Homer evokes the Nightingale in the Odyssey, suggesting the myth of Philomela and Procne (one of whom, depending on the myth’s version, is turned into a nightingale). This myth is the focus of Sophocles’ tragedy, Tereus, of which only fragments remain. Ovid, too, in his Metamorphoses, includes the most popular version of this myth, imitated and altered by later poets, including Chrétien de Troyes, Geoffrey Chaucer, John Gower, and George Gascoigne. T.S. Eliot’s “The Waste Land” also evokes the Nightingale’s song (and the myth of Philomela and Procne). Because of the violence associated with the myth, the nightingale’s song was long interpreted as a lament.

Wow, I never knew it but it seems there’s a hidden meaning in this post. I totally subconsciously intended this post to do that.

These days, you can get anything to symbolize anything.

Seriously, I chose the title randomly and then Googled it. Turns out it’s also the name of an orchestral piece by Stravinsky. Cool.

Growing up is overrated

June 24th, 2011

Productivity is so much more difficult than entertainment.

Case in point: these first two weeks of summer. Swamped with invitations, banquets, potlucks, decisions, requests, favors, startups, plans, and whatnot. Keeping up with events on my calendar, following up on emails, managing and leading people, making decisions and planning meetings. It’s all so… productive. I’ve never felt so productive.

Productivity takes a surprisingly large amount of time. I see now why there are people whose jobs are just to “manage people” — it’s a lot of work!

Being productive and managing felt so grown-up, yet it really wasn’t that fun. Like, when you’re a kid you look up to grown-ups so much, and when they do their work on the computer you’re like “wow, so mature.” And now it’s like “wow, so retarded.” Growing up is overrated.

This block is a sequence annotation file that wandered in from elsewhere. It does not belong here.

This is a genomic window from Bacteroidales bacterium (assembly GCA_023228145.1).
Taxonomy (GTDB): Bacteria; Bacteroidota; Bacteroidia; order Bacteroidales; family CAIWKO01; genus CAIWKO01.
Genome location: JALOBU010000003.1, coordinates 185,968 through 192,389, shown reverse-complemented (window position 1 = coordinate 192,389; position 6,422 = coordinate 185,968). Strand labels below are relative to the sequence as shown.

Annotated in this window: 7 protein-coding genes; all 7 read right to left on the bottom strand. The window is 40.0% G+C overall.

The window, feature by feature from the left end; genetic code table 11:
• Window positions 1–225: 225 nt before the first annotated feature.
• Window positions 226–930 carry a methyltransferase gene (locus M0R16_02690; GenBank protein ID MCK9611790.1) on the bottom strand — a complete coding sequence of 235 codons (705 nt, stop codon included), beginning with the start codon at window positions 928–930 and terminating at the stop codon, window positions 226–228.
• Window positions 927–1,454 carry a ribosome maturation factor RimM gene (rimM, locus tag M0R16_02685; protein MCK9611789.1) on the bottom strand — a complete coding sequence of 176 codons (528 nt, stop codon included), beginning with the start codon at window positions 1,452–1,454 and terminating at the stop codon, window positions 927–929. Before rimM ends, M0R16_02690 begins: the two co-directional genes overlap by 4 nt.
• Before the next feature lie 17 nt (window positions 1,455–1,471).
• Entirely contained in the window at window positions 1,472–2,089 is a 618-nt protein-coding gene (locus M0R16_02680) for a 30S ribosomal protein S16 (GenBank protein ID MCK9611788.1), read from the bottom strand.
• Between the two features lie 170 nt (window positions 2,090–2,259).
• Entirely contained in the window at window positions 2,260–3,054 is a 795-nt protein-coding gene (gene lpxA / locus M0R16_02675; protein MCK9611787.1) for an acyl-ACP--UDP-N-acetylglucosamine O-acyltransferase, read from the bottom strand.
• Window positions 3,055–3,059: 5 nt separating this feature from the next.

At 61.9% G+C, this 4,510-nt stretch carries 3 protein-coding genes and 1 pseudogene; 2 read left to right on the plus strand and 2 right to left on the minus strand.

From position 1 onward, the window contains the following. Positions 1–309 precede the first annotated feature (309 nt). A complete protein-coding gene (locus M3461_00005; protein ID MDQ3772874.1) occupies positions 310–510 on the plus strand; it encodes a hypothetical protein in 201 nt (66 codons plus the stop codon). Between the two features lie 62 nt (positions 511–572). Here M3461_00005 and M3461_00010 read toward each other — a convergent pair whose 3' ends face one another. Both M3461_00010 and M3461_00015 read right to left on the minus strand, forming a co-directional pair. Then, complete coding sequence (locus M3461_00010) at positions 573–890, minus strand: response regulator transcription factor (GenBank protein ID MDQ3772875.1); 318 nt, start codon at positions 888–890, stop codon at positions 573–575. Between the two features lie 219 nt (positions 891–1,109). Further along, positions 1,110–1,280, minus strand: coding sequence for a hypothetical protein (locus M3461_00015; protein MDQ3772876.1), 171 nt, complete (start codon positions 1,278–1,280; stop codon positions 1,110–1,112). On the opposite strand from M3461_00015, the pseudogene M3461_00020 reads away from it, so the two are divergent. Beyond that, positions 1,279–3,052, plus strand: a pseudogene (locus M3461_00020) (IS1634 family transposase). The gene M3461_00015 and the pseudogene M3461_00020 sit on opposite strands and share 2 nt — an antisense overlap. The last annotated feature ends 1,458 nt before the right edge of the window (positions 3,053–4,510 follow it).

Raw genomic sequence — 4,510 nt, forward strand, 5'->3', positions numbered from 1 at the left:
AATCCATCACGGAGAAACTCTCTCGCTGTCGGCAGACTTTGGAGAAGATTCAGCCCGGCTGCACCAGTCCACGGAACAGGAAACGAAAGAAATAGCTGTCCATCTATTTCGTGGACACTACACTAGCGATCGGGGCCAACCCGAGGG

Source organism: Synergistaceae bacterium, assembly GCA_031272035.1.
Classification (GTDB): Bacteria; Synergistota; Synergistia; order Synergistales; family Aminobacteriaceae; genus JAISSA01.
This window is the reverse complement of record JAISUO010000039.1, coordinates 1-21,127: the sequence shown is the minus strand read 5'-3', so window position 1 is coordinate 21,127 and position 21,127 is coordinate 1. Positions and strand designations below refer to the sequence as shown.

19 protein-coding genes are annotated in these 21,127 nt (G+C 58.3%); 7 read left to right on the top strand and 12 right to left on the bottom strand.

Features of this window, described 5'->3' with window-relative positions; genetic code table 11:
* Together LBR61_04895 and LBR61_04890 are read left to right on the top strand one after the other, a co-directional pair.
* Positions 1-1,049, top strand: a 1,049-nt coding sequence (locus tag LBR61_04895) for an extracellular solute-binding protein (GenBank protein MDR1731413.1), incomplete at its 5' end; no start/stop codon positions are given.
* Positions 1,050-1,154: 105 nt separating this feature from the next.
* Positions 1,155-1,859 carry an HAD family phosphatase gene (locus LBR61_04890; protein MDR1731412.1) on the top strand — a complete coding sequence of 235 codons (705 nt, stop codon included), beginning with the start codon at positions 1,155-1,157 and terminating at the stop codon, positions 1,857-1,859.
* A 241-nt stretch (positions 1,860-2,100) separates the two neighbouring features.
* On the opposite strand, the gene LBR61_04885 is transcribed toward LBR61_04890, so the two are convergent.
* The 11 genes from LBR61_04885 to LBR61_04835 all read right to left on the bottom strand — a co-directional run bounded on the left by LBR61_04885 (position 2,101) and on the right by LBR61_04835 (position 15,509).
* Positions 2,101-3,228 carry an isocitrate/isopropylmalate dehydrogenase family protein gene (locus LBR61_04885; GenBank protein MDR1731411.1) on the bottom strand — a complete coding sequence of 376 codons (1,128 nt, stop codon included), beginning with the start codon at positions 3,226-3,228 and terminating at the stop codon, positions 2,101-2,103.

free food Physics Team Potluck

Major event that I wanted to talk about was our potluck. I was burned out after junior year, looking forward to the inactivity and lazy days that supposedly lay ahead.

Sucks for me that I have so much going on. Well.

Vincent, my longstanding role model, among many — there are so many respectable people in the world (I never thought I would hear myself say that — I’m usually way more cynical than that. I guess my personality must be different in the summer. Or maybe it’s just that junior year’s over.) suggested that I plan a Physics Team potluck to celebrate our achievements this year and let everybody get to meet each other.

I, in lazy mode, was initially annoyed at his eagerness to spend time that I would normally find wasteful. I was also kind of annoyed that it would be held at my house.